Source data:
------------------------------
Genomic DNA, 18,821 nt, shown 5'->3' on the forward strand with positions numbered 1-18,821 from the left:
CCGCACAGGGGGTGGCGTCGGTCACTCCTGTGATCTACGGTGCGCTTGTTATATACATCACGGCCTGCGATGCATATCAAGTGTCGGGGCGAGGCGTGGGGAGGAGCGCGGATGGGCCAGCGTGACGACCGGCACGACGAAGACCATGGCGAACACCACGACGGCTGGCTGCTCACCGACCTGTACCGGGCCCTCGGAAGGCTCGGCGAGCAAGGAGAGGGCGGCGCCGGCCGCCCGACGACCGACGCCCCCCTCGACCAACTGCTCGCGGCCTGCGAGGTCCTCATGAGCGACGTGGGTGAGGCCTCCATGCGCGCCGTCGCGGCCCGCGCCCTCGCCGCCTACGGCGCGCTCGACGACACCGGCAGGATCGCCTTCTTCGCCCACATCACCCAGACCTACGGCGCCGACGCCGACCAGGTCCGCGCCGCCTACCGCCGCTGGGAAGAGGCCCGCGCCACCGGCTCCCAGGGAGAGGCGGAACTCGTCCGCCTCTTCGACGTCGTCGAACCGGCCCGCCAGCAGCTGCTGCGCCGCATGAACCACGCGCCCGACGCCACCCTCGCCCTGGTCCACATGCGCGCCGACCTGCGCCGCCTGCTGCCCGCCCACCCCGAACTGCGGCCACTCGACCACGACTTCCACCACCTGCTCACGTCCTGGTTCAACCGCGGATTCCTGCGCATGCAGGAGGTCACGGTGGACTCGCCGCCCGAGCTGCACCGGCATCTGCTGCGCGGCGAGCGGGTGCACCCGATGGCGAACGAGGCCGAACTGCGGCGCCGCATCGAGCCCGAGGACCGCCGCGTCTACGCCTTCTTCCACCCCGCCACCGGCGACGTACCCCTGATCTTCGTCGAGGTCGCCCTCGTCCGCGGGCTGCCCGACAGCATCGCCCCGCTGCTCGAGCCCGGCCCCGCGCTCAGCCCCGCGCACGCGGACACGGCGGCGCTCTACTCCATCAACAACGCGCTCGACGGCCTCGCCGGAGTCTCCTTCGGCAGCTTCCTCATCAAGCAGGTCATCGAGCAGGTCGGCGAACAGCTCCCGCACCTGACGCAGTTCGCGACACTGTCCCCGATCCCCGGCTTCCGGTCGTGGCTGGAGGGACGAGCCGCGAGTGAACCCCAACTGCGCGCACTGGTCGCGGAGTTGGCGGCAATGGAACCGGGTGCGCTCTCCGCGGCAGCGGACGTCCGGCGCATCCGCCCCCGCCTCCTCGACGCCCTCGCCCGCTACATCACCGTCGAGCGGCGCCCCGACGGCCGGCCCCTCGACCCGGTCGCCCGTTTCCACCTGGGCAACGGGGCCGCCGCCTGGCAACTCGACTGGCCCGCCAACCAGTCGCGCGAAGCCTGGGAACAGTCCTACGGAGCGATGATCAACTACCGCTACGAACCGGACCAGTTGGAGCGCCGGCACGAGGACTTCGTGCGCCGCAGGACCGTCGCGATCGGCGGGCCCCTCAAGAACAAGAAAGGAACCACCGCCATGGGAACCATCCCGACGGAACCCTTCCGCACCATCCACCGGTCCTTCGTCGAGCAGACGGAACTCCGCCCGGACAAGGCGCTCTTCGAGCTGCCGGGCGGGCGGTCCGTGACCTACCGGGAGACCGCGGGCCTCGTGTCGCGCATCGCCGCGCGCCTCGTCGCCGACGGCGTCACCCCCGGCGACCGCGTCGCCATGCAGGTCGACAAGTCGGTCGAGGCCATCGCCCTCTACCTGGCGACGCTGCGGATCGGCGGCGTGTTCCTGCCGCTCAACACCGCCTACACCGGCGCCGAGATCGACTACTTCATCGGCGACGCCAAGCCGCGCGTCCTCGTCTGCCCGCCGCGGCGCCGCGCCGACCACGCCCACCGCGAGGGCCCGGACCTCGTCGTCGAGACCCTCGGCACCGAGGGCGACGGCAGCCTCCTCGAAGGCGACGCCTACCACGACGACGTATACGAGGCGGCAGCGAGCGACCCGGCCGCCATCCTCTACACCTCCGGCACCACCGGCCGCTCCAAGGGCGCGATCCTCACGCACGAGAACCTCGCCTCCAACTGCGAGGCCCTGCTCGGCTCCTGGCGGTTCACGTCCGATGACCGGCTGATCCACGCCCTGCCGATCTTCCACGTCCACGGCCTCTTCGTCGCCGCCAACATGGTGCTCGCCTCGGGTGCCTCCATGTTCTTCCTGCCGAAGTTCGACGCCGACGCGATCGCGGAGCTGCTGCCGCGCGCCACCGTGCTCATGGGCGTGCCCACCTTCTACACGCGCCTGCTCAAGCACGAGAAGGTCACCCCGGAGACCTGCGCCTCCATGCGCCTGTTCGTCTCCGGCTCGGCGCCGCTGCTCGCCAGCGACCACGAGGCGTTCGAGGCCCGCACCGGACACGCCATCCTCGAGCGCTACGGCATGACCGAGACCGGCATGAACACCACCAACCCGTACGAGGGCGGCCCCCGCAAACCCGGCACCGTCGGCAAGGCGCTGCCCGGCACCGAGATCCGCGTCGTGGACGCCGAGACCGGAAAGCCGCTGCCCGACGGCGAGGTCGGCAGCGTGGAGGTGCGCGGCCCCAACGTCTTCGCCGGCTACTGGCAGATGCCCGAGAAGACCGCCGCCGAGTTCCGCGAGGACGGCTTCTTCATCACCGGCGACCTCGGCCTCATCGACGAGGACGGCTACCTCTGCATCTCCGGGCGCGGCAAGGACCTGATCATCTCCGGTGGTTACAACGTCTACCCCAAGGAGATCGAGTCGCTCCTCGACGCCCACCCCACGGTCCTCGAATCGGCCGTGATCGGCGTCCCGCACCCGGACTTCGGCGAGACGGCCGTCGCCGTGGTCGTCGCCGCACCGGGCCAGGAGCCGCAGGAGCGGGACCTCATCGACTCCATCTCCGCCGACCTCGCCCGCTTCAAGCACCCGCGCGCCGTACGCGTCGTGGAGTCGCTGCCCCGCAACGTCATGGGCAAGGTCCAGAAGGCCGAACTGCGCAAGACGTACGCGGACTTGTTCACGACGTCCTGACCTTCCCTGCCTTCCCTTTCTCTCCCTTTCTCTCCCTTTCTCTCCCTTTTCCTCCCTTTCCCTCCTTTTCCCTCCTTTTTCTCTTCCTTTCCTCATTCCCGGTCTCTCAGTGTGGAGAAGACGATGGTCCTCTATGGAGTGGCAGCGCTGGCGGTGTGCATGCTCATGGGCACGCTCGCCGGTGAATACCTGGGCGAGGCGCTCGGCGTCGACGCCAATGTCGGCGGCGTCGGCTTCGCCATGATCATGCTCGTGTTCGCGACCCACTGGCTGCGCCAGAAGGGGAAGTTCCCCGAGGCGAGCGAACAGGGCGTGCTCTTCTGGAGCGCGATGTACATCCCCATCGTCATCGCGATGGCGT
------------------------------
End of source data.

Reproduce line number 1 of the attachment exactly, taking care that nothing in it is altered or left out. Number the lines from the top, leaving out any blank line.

Genomic DNA, 18,821 nt, shown 5'->3' on the forward strand with positions numbered 1-18,821 from the left: